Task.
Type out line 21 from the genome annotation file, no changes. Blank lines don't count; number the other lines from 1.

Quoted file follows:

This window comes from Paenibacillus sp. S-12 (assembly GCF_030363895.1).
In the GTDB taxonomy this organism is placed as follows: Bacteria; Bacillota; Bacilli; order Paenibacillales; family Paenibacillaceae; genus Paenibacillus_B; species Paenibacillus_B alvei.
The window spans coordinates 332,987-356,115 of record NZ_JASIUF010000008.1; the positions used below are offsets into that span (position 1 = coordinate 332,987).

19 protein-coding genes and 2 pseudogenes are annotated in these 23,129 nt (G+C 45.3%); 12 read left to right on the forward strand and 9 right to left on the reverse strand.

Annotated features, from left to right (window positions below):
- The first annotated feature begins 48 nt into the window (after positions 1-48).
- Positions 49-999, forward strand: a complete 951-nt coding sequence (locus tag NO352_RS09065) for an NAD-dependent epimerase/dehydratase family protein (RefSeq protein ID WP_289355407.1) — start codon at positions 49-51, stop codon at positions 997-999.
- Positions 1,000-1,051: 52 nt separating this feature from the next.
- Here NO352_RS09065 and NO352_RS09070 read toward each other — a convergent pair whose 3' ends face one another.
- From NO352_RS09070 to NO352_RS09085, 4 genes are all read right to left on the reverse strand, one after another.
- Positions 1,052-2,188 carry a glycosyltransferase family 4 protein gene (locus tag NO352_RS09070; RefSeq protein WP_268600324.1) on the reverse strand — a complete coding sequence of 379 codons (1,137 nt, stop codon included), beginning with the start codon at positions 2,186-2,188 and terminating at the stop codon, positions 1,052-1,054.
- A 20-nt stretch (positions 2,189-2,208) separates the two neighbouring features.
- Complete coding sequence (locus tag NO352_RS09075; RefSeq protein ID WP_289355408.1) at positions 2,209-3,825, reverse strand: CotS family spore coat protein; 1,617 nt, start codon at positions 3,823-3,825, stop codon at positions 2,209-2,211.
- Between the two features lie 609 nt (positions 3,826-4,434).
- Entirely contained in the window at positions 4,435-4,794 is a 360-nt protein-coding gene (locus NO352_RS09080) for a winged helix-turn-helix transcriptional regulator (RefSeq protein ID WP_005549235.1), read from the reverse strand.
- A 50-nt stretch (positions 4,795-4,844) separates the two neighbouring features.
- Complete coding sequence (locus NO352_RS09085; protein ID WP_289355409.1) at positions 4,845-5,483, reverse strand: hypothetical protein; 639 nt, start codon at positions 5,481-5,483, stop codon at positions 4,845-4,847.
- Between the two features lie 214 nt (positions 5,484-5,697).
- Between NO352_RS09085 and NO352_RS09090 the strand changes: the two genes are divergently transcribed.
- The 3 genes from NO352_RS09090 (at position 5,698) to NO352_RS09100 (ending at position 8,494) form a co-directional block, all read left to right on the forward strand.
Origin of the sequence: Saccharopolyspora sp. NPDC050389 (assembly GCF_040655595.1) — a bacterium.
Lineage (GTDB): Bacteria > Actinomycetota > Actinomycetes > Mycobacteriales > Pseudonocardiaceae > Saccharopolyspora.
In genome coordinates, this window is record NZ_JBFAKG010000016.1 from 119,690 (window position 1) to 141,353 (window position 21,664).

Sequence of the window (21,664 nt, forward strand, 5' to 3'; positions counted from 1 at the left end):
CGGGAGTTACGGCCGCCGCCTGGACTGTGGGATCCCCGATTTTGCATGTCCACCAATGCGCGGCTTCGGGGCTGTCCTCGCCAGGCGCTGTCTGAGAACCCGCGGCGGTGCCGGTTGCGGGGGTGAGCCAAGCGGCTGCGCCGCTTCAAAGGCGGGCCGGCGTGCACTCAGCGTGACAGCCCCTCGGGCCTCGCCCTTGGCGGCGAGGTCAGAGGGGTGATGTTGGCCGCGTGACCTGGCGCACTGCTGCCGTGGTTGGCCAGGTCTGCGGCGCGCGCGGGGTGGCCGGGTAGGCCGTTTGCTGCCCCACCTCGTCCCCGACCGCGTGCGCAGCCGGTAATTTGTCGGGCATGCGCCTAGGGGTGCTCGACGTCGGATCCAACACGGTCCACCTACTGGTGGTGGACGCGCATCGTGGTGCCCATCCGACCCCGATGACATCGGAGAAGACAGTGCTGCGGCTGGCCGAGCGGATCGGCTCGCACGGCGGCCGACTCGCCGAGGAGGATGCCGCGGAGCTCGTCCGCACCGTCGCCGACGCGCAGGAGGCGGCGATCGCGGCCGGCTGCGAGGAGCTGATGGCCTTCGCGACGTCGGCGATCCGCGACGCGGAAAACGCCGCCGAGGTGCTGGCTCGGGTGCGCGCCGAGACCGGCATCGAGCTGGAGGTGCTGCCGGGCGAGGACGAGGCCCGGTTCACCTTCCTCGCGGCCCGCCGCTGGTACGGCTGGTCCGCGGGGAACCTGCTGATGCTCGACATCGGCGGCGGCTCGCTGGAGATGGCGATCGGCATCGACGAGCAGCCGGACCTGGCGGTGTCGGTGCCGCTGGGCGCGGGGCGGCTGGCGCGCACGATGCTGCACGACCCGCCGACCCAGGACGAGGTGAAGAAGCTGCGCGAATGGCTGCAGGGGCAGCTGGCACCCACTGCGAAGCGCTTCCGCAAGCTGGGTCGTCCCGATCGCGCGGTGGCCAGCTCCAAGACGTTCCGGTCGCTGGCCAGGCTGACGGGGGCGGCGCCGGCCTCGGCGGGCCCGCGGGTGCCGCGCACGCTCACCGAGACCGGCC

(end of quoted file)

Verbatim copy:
Origin of the sequence: Saccharopolyspora sp. NPDC050389 (assembly GCF_040655595.1) — a bacterium.